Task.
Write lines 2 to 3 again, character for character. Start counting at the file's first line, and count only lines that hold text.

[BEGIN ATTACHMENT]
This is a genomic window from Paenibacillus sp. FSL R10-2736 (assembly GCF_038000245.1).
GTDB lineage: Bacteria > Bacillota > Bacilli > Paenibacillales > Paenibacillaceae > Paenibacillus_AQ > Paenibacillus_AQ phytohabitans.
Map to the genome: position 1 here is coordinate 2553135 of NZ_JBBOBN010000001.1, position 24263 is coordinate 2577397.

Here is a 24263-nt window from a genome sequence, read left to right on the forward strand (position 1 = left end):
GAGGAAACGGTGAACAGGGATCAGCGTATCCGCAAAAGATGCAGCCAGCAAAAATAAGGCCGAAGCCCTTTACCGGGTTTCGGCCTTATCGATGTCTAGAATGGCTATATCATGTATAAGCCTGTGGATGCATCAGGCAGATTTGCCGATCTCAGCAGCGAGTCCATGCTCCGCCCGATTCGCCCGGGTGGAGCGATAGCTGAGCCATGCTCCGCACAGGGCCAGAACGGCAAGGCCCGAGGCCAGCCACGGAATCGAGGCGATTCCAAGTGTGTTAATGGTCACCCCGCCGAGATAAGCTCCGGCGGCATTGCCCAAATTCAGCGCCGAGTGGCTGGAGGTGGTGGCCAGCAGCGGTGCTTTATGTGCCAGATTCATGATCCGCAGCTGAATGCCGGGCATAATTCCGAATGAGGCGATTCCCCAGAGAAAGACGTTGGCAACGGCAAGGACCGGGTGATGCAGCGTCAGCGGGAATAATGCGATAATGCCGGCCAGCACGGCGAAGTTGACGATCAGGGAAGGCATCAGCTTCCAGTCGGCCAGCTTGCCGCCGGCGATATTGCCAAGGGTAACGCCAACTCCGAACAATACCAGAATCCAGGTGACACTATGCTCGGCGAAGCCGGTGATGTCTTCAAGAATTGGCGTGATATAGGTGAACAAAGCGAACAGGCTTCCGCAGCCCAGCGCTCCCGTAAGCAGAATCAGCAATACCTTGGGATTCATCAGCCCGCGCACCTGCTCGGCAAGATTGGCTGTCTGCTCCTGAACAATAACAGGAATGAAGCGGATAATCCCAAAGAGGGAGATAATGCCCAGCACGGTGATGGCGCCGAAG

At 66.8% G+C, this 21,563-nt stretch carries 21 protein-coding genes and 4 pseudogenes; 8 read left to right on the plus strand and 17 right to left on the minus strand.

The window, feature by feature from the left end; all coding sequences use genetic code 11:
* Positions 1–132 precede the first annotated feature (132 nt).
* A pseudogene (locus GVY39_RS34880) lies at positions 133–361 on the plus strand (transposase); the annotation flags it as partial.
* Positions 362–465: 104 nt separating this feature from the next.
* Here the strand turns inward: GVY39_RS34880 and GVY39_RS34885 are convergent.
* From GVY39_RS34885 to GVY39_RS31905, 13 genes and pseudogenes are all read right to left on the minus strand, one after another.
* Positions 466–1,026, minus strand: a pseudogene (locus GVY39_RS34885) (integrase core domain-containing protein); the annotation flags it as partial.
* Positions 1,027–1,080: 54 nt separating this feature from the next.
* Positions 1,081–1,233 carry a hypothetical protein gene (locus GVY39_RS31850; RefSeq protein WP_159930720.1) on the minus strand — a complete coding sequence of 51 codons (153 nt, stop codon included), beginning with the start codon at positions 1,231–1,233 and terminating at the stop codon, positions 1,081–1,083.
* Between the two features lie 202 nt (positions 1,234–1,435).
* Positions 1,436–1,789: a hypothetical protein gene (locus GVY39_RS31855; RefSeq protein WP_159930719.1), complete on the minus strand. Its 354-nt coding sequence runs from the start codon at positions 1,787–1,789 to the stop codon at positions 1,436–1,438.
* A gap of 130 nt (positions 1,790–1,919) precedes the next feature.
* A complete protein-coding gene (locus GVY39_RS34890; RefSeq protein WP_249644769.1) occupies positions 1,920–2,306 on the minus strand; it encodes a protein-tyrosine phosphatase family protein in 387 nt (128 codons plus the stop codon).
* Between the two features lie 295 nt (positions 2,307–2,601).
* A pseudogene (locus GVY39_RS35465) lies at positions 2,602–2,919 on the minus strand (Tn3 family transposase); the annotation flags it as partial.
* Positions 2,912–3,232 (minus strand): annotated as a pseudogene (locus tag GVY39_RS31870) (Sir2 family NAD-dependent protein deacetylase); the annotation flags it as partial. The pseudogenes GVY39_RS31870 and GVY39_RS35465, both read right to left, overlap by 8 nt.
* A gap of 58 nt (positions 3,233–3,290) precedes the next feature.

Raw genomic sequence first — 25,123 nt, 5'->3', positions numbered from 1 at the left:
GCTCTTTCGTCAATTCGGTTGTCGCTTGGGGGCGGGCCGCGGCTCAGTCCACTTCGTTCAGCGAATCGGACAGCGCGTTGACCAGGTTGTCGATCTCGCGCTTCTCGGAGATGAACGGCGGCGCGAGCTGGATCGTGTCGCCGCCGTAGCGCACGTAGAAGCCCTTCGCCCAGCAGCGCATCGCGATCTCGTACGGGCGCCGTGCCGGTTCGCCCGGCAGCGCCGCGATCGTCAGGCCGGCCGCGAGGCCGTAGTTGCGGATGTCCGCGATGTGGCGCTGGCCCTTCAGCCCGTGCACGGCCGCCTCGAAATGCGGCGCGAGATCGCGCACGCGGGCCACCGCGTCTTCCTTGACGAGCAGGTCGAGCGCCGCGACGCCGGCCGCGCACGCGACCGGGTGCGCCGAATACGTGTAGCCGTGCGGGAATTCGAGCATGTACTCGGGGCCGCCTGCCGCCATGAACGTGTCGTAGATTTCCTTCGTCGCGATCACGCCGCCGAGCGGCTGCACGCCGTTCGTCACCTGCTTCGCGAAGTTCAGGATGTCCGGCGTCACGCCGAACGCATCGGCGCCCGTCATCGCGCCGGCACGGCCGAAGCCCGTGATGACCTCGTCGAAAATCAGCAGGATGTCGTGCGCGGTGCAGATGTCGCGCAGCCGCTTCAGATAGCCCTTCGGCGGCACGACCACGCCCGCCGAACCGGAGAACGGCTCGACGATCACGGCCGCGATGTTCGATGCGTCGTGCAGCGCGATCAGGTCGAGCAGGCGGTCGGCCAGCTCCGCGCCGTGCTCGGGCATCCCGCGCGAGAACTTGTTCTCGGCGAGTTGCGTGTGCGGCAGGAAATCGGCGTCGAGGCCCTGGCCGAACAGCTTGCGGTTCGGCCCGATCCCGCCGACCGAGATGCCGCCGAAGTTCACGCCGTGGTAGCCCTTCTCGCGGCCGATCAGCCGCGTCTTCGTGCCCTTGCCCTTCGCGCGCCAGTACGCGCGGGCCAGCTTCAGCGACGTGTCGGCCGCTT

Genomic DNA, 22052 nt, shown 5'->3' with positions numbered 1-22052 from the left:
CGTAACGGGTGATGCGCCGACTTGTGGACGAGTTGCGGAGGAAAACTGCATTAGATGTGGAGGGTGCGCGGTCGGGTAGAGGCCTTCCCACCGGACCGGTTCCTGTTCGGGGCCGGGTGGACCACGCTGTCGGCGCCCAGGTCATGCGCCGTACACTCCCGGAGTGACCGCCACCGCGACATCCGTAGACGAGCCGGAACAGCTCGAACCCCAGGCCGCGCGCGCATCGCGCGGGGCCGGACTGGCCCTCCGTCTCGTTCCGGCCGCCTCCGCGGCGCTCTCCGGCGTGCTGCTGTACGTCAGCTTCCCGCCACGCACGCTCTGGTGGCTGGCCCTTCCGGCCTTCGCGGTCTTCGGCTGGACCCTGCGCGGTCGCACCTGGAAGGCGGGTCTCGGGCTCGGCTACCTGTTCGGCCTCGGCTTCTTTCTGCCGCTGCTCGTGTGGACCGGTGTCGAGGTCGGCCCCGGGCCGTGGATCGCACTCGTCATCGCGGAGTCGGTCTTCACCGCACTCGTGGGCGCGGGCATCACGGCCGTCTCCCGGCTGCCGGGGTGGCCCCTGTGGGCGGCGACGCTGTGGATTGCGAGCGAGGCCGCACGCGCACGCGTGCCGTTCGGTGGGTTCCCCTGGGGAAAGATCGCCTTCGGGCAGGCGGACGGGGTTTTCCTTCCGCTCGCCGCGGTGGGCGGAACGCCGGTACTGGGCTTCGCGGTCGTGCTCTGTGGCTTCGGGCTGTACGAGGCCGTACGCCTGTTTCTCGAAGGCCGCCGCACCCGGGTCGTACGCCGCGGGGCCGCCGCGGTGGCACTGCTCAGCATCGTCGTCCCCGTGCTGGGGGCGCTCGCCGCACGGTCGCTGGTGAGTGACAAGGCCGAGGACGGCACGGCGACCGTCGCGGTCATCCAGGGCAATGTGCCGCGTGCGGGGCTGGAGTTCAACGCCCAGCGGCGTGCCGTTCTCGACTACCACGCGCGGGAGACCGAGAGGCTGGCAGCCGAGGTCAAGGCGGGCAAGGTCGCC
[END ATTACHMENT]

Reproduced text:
GTDB lineage: Bacteria > Bacillota > Bacilli > Paenibacillales > Paenibacillaceae > Paenibacillus_AQ > Paenibacillus_AQ phytohabitans.
Map to the genome: position 1 here is coordinate 2553135 of NZ_JBBOBN010000001.1, position 24263 is coordinate 2577397.